So the book itself? The book has a lot more of Leyner's popularity than I remember the sequel having. Maybe it's because it' s the original. Still, you can't miss out on the Leynerisms. Both books have interludes that are Leyner and Goldberg instant messaging each other. i know some people find these asides annoying, but they are usually pretty funny. Again, you get some prime Leyner.

The questions are pretty good. Some are urban legends, others old wives tales, some prurient locker talk. Most of them things you want to know.

The answers are mostly good. Some will find them too short or frustratingly incomplete ("science hasn't concluded" or "it just is"). Not everyone has the same interests so it's probably smart to keep it snappy, though.

This is a very quick read and without a doubt, a total bathroom reader. I read this as an ebook after reading the sequel in paperback form. In any case, it very light reading and you will be finished in no time. The ebook really made me feel like it was pretty small, but the experience was much the same as the physical form. In any case, I doubt many people would finish it in an afternoon, though certainly they will finish it in two or three afternoons.

I am probably a sucker for this book for a variety of reasons. I suspect many people would feel the same. If you are in that group, then check it out.



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A lotta hockey
johnny
bedsitter23
I have made it to quite a few hockey games this year. I made it to another Des Moines Buccaneers game.

Despite a playoff appearance last year and somewhat hopeful look this year, they have not managed to perform and are near the bottom of the standings.

This game pitted them against Team USA. Team USA is made of two teams that include some of the best 16 and  17 year old hockey players in the country. Some big names started here. The Bucs are 18 and 19 year old, as are the rest of their USHL competitors. Team USA is an unique traveling team that is gaining experience by competing in the USHL.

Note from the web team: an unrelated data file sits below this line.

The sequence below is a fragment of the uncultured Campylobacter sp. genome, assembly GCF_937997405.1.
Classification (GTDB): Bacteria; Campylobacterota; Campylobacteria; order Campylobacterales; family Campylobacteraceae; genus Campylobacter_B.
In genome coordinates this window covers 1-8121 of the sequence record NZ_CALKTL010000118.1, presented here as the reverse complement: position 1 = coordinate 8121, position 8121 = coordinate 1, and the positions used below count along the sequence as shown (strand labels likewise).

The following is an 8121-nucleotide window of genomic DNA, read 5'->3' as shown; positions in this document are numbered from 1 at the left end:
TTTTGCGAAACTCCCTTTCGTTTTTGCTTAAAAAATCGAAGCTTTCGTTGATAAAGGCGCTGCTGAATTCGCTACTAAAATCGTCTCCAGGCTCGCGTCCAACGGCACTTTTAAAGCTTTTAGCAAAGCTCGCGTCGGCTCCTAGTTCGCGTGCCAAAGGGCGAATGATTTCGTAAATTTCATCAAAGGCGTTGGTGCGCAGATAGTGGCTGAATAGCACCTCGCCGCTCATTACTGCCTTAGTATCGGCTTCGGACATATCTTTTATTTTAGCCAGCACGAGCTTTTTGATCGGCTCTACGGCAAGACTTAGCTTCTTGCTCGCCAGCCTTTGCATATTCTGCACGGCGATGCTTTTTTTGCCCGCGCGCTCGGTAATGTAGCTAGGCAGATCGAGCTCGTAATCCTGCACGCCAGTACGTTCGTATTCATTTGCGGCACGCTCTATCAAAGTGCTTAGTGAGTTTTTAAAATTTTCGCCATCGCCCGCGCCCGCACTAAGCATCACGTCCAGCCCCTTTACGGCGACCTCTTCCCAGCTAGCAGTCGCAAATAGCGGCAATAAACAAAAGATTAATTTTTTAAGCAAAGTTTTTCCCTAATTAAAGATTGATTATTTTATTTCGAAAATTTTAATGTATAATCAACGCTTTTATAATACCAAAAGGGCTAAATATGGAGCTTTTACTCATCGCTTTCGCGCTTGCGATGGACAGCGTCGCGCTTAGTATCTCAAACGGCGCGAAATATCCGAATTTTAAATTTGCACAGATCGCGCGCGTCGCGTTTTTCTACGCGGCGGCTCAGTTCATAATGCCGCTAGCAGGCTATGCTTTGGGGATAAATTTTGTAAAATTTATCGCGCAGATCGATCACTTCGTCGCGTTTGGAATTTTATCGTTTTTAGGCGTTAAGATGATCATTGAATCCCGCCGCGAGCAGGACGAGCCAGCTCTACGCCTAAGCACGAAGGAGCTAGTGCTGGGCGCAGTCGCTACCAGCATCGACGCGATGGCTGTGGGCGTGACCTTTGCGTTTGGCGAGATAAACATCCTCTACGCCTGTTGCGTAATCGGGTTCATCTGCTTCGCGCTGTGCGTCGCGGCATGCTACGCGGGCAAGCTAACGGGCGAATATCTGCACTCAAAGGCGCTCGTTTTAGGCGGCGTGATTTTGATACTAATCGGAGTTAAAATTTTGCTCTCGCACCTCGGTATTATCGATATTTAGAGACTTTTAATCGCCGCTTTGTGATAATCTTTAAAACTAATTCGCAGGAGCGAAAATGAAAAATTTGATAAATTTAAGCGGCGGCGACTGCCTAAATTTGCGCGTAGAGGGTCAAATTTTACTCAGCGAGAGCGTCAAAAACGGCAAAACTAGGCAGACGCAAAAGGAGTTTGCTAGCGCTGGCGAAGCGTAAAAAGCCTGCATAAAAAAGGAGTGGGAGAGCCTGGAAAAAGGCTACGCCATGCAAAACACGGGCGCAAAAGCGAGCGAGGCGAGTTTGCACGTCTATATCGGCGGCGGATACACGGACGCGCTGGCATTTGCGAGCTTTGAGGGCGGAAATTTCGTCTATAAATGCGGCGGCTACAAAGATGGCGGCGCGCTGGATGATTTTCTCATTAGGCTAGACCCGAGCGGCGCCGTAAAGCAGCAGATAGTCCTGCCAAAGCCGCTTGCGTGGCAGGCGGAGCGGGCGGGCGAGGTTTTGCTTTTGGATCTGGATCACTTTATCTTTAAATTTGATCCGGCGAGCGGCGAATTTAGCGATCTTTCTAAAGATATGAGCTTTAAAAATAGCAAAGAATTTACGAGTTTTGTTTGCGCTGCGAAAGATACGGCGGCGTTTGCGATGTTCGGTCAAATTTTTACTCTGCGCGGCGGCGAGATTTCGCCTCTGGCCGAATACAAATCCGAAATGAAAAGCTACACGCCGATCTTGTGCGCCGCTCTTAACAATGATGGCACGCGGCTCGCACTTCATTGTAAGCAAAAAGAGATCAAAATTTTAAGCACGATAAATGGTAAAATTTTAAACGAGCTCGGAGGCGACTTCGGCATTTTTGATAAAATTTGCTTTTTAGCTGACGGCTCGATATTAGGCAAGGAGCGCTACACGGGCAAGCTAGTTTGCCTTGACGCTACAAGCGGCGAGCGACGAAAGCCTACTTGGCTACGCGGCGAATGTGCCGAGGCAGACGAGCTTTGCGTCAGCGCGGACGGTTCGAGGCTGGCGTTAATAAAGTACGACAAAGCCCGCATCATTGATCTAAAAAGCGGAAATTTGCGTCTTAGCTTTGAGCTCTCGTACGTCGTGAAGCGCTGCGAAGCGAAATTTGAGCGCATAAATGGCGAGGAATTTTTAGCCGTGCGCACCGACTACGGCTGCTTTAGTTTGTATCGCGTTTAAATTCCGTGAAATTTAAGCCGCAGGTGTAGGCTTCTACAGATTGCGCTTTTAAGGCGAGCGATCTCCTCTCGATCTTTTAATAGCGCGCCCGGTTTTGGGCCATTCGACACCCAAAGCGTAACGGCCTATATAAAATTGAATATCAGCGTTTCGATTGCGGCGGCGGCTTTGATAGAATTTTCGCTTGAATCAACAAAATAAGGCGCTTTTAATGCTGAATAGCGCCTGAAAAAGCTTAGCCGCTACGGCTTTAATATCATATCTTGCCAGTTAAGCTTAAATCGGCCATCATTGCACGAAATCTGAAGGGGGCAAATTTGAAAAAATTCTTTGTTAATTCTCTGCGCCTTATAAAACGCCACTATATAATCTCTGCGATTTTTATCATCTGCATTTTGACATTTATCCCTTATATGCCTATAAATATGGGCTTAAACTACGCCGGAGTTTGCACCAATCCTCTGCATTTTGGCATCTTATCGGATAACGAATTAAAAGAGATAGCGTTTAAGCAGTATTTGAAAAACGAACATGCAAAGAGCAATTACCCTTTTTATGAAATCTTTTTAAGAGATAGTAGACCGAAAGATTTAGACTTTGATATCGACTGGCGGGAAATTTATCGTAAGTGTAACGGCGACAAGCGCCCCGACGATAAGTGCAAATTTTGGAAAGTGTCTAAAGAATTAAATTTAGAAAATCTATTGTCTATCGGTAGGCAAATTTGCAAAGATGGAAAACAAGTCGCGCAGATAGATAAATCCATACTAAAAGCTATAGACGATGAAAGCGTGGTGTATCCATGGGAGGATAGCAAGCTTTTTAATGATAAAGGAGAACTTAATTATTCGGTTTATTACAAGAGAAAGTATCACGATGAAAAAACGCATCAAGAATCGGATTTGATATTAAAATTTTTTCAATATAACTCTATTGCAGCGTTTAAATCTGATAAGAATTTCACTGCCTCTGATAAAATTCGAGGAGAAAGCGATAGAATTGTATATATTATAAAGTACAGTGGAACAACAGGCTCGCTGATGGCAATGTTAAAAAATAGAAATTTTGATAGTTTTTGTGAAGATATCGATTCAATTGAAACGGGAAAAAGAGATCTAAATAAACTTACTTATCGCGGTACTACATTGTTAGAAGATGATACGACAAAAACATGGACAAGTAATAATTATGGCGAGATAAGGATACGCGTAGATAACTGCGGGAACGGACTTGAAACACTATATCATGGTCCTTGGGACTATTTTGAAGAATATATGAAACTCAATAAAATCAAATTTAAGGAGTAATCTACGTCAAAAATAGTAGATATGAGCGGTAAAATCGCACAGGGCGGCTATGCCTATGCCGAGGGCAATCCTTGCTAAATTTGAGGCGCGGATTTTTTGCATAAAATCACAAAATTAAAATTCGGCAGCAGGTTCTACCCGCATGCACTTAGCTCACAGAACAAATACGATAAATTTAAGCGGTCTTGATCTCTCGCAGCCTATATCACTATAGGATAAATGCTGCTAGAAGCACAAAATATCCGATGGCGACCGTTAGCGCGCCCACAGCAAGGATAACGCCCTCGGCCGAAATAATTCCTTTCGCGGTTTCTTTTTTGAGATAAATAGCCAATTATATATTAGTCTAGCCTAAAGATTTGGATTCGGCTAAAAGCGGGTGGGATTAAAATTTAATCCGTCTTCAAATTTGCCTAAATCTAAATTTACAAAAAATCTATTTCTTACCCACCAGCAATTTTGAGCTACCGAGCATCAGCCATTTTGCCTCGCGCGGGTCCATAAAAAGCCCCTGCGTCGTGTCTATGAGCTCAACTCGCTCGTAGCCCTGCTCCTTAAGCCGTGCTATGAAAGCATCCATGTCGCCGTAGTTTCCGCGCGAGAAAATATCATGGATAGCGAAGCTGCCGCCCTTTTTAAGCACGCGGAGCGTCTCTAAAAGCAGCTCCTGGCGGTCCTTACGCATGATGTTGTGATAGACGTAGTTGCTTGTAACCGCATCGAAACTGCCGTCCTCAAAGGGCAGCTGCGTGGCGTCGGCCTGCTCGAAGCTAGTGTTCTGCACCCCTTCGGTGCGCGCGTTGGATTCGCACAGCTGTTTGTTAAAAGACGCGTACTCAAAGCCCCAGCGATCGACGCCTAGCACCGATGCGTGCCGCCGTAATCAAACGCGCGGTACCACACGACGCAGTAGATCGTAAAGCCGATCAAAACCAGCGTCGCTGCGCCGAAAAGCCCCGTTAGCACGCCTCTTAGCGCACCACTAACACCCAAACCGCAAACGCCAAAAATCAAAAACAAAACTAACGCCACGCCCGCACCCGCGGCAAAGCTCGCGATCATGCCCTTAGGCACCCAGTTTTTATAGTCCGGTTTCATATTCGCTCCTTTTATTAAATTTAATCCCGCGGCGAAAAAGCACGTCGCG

Players like Cam Fowler and Patrick Kane played for the USA team at age 16 before eventually starring in the NHL.

Which is tough of course. It seems counter intuitive to boo the USA. "Omaha stinks!". Sure. "Suck it Youngstown". Yeah.


This one went to OT, and I got to see Des Moines's NHL-possibility touted goalie Jake Kucharski in the nets. Still, Team USA took it by a score of 3-2


Team USA sits atop their division (as of this post) 22-9 while Des Moines sits last in theirs at 13-18.

2017-8 Winter of our content mini-tour: Beer
johnny
bedsitter23
I was in Clinton County, Illinois so I saw this Stag Beer ad. (Not my pic)




Wow, okay.

I suppose this means that it's like a craft brew?  Not for beginners?  Hmmm...

Stag is the local brew.  It was a St Louis region beer and if you dig into archives you can even find Mr Magoo advertised it.

Anyway, they seem to embrace some weird irony in their ads.

If you dig deeper into the company history.  They were a big player in the St Louis beer market, and advertised with the St Louis Cardinals (and  announcer Harry Carrey) up until Busch bought the team (and subsequently renamed Sportsman Park as Busch Stadium).

The parent company Falstaff's height was in 1966, but fell afterwards, ending up being bought by Pabst until it was eventually phased out.

Stag is back but it's impact is generally these few counties where I grew up,